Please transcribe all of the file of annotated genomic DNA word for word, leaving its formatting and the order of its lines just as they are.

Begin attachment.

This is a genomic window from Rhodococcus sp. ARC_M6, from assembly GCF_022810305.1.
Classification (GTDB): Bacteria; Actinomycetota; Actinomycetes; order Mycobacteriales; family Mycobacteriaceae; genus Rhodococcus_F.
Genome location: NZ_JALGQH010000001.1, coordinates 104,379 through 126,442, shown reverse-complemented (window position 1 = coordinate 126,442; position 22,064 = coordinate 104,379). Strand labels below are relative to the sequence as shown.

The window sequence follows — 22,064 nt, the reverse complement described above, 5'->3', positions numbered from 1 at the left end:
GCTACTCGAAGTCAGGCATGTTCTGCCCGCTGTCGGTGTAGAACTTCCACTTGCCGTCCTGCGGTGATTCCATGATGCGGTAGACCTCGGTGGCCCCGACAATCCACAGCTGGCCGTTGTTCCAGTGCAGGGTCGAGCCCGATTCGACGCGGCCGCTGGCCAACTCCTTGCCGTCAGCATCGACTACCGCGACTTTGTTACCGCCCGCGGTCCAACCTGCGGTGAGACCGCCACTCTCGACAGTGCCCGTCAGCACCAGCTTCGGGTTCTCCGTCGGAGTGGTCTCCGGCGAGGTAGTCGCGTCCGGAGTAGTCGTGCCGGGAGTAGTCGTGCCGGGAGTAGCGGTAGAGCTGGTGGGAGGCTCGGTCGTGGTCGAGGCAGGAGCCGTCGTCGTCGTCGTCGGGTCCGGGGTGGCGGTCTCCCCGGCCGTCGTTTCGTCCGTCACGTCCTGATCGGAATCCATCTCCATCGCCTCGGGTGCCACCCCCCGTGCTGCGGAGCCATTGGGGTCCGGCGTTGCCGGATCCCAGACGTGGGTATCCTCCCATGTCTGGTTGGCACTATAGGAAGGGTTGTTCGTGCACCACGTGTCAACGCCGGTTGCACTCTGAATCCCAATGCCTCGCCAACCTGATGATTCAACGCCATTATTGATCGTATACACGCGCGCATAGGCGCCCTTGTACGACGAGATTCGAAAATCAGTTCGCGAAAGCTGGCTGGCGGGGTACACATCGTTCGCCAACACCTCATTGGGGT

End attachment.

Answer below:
This is a genomic window from Rhodococcus sp. ARC_M6, from assembly GCF_022810305.1.
Classification (GTDB): Bacteria; Actinomycetota; Actinomycetes; order Mycobacteriales; family Mycobacteriaceae; genus Rhodococcus_F.
Genome location: NZ_JALGQH010000001.1, coordinates 104,379 through 126,442, shown reverse-complemented (window position 1 = coordinate 126,442; position 22,064 = coordinate 104,379). Strand labels below are relative to the sequence as shown.

The window sequence follows — 22,064 nt, the reverse complement described above, 5'->3', positions numbered from 1 at the left end:
GCTACTCGAAGTCAGGCATGTTCTGCCCGCTGTCGGTGTAGAACTTCCACTTGCCGTCCTGCGGTGATTCCATGATGCGGTAGACCTCGGTGGCCCCGACAATCCACAGCTGGCCGTTGTTCCAGTGCAGGGTCGAGCCCGATTCGACGCGGCCGCTGGCCAACTCCTTGCCGTCAGCATCGACTACCGCGACTTTGTTACCGCCCGCGGTCCAACCTGCGGTGAGACCGCCACTCTCGACAGTGCCCGTCAGCACCAGCTTCGGGTTCTCCGTCGGAGTGGTCTCCGGCGAGGTAGTCGCGTCCGGAGTAGTCGTGCCGGGAGTAGTCGTGCCGGGAGTAGCGGTAGAGCTGGTGGGAGGCTCGGTCGTGGTCGAGGCAGGAGCCGTCGTCGTCGTCGTCGGGTCCGGGGTGGCGGTCTCCCCGGCCGTCGTTTCGTCCGTCACGTCCTGATCGGAATCCATCTCCATCGCCTCGGGTGCCACCCCCCGTGCTGCGGAGCCATTGGGGTCCGGCGTTGCCGGATCCCAGACGTGGGTATCCTCCCATGTCTGGTTGGCACTATAGGAAGGGTTGTTCGTGCACCACGTGTCAACGCCGGTTGCACTCTGAATCCCAATGCCTCGCCAACCTGATGATTCAACGCCATTATTGATCGTATACACGCGCGCATAGGCGCCCTTGTACGACGAGATTCGAAAATCAGTTCGCGAAAGCTGGCTGGCGGGGTACACATCGTTCGCCAACACCTCATTGGGGT